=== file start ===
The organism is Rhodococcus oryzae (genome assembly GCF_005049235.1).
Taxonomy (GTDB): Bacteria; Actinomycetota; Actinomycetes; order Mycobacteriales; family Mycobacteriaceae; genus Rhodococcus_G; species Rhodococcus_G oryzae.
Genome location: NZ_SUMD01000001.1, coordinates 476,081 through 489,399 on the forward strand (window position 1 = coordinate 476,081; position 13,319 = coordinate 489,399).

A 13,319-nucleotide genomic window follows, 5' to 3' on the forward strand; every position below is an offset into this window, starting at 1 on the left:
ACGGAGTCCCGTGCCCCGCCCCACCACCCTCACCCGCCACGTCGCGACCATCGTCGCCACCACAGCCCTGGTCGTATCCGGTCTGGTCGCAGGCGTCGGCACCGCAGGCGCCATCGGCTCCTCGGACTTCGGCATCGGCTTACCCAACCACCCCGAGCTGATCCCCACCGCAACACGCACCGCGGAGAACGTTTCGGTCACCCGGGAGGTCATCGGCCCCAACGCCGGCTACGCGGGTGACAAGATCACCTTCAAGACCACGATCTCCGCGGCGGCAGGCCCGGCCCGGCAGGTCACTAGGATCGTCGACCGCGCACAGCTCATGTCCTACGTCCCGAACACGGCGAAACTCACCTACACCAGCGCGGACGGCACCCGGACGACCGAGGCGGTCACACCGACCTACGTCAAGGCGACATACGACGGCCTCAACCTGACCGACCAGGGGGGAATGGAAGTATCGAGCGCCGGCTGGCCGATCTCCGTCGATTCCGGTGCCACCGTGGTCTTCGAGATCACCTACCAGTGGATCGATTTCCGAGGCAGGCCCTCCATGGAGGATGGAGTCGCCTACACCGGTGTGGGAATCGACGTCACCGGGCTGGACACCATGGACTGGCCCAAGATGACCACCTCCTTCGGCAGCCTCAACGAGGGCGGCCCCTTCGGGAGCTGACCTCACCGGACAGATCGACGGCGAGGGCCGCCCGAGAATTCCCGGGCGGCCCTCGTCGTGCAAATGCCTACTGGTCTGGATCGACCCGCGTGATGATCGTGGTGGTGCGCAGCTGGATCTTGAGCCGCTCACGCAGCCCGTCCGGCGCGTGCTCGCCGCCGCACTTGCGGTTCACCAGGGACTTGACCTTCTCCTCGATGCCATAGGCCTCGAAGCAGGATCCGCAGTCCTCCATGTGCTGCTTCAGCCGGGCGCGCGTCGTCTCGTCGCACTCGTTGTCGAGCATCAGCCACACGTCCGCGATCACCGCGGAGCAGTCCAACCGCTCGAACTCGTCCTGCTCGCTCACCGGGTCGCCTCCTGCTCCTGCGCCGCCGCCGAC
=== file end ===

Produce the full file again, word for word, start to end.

The organism is Rhodococcus oryzae (genome assembly GCF_005049235.1).
Taxonomy (GTDB): Bacteria; Actinomycetota; Actinomycetes; order Mycobacteriales; family Mycobacteriaceae; genus Rhodococcus_G; species Rhodococcus_G oryzae.
Genome location: NZ_SUMD01000001.1, coordinates 476,081 through 489,399 on the forward strand (window position 1 = coordinate 476,081; position 13,319 = coordinate 489,399).

A 13,319-nucleotide genomic window follows, 5' to 3' on the forward strand; every position below is an offset into this window, starting at 1 on the left:
ACGGAGTCCCGTGCCCCGCCCCACCACCCTCACCCGCCACGTCGCGACCATCGTCGCCACCACAGCCCTGGTCGTATCCGGTCTGGTCGCAGGCGTCGGCACCGCAGGCGCCATCGGCTCCTCGGACTTCGGCATCGGCTTACCCAACCACCCCGAGCTGATCCCCACCGCAACACGCACCGCGGAGAACGTTTCGGTCACCCGGGAGGTCATCGGCCCCAACGCCGGCTACGCGGGTGACAAGATCACCTTCAAGACCACGATCTCCGCGGCGGCAGGCCCGGCCCGGCAGGTCACTAGGATCGTCGACCGCGCACAGCTCATGTCCTACGTCCCGAACACGGCGAAACTCACCTACACCAGCGCGGACGGCACCCGGACGACCGAGGCGGTCACACCGACCTACGTCAAGGCGACATACGACGGCCTCAACCTGACCGACCAGGGGGGAATGGAAGTATCGAGCGCCGGCTGGCCGATCTCCGTCGATTCCGGTGCCACCGTGGTCTTCGAGATCACCTACCAGTGGATCGATTTCCGAGGCAGGCCCTCCATGGAGGATGGAGTCGCCTACACCGGTGTGGGAATCGACGTCACCGGGCTGGACACCATGGACTGGCCCAAGATGACCACCTCCTTCGGCAGCCTCAACGAGGGCGGCCCCTTCGGGAGCTGACCTCACCGGACAGATCGACGGCGAGGGCCGCCCGAGAATTCCCGGGCGGCCCTCGTCGTGCAAATGCCTACTGGTCTGGATCGACCCGCGTGATGATCGTGGTGGTGCGCAGCTGGATCTTGAGCCGCTCACGCAGCCCGTCCGGCGCGTGCTCGCCGCCGCACTTGCGGTTCACCAGGGACTTGACCTTCTCCTCGATGCCATAGGCCTCGAAGCAGGATCCGCAGTCCTCCATGTGCTGCTTCAGCCGGGCGCGCGTCGTCTCGTCGCACTCGTTGTCGAGCATCAGCCACACGTCCGCGATCACCGCGGAGCAGTCCAACCGCTCGAACTCGTCCTGCTCGCTCACCGGGTCGCCTCCTGCTCCTGCGCCGCCGCCGAC